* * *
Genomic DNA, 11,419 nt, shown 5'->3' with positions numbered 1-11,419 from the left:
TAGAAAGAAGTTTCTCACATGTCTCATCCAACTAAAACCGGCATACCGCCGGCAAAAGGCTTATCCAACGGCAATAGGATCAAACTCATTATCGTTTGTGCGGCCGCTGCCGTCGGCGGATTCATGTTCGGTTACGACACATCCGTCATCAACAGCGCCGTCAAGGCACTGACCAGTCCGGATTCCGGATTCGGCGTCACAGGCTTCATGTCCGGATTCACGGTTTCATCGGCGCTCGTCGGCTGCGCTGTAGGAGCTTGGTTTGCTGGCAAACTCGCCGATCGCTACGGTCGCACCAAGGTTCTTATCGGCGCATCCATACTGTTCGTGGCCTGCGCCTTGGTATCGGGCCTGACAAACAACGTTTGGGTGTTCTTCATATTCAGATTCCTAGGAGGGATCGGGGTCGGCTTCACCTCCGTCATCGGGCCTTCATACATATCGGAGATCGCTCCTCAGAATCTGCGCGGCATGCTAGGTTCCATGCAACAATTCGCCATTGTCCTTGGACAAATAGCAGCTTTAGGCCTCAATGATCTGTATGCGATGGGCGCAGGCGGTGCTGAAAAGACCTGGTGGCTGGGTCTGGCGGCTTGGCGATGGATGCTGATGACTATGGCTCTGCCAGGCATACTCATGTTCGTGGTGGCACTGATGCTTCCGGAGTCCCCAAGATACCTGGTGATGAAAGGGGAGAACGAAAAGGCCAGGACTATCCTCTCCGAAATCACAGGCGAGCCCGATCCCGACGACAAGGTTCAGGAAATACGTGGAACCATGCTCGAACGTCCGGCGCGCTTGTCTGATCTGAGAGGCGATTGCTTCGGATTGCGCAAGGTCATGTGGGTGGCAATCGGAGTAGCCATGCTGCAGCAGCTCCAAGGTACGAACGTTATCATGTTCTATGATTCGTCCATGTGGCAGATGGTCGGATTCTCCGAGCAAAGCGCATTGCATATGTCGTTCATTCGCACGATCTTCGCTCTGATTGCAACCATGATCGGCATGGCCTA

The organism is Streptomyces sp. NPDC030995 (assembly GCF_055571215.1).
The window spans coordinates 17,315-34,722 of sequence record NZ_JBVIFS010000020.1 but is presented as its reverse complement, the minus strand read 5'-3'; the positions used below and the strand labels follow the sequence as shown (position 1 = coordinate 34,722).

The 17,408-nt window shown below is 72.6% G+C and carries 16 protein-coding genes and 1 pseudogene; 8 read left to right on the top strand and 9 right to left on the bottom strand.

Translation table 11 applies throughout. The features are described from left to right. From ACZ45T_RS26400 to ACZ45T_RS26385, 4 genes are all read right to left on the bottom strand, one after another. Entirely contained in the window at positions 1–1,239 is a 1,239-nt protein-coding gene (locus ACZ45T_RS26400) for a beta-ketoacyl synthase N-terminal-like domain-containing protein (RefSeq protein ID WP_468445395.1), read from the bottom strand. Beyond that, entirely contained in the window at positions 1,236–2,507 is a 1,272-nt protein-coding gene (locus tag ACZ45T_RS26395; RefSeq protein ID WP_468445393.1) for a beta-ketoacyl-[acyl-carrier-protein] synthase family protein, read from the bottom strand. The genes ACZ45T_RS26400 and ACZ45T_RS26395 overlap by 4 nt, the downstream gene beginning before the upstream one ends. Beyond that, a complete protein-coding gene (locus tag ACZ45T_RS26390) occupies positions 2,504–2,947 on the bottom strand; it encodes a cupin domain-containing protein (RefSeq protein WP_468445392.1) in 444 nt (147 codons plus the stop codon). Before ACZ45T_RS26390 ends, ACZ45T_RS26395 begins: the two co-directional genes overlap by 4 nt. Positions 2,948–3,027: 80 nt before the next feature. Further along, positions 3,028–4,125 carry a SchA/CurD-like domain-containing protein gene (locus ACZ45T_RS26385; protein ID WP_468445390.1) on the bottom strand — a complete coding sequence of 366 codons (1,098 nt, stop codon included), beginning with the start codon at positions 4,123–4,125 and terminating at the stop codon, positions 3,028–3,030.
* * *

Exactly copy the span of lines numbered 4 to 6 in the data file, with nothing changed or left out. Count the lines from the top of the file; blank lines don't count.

The window spans coordinates 17,315-34,722 of sequence record NZ_JBVIFS010000020.1 but is presented as its reverse complement, the minus strand read 5'-3'; the positions used below and the strand labels follow the sequence as shown (position 1 = coordinate 34,722).

The 17,408-nt window shown below is 72.6% G+C and carries 16 protein-coding genes and 1 pseudogene; 8 read left to right on the top strand and 9 right to left on the bottom strand.

Translation table 11 applies throughout. The features are described from left to right. From ACZ45T_RS26400 to ACZ45T_RS26385, 4 genes are all read right to left on the bottom strand, one after another. Entirely contained in the window at positions 1–1,239 is a 1,239-nt protein-coding gene (locus ACZ45T_RS26400) for a beta-ketoacyl synthase N-terminal-like domain-containing protein (RefSeq protein ID WP_468445395.1), read from the bottom strand. Beyond that, entirely contained in the window at positions 1,236–2,507 is a 1,272-nt protein-coding gene (locus tag ACZ45T_RS26395; RefSeq protein ID WP_468445393.1) for a beta-ketoacyl-[acyl-carrier-protein] synthase family protein, read from the bottom strand. The genes ACZ45T_RS26400 and ACZ45T_RS26395 overlap by 4 nt, the downstream gene beginning before the upstream one ends. Beyond that, a complete protein-coding gene (locus tag ACZ45T_RS26390) occupies positions 2,504–2,947 on the bottom strand; it encodes a cupin domain-containing protein (RefSeq protein WP_468445392.1) in 444 nt (147 codons plus the stop codon). Before ACZ45T_RS26390 ends, ACZ45T_RS26395 begins: the two co-directional genes overlap by 4 nt. Positions 2,948–3,027: 80 nt before the next feature. Further along, positions 3,028–4,125 carry a SchA/CurD-like domain-containing protein gene (locus ACZ45T_RS26385; protein ID WP_468445390.1) on the bottom strand — a complete coding sequence of 366 codons (1,098 nt, stop codon included), beginning with the start codon at positions 4,123–4,125 and terminating at the stop codon, positions 3,028–3,030.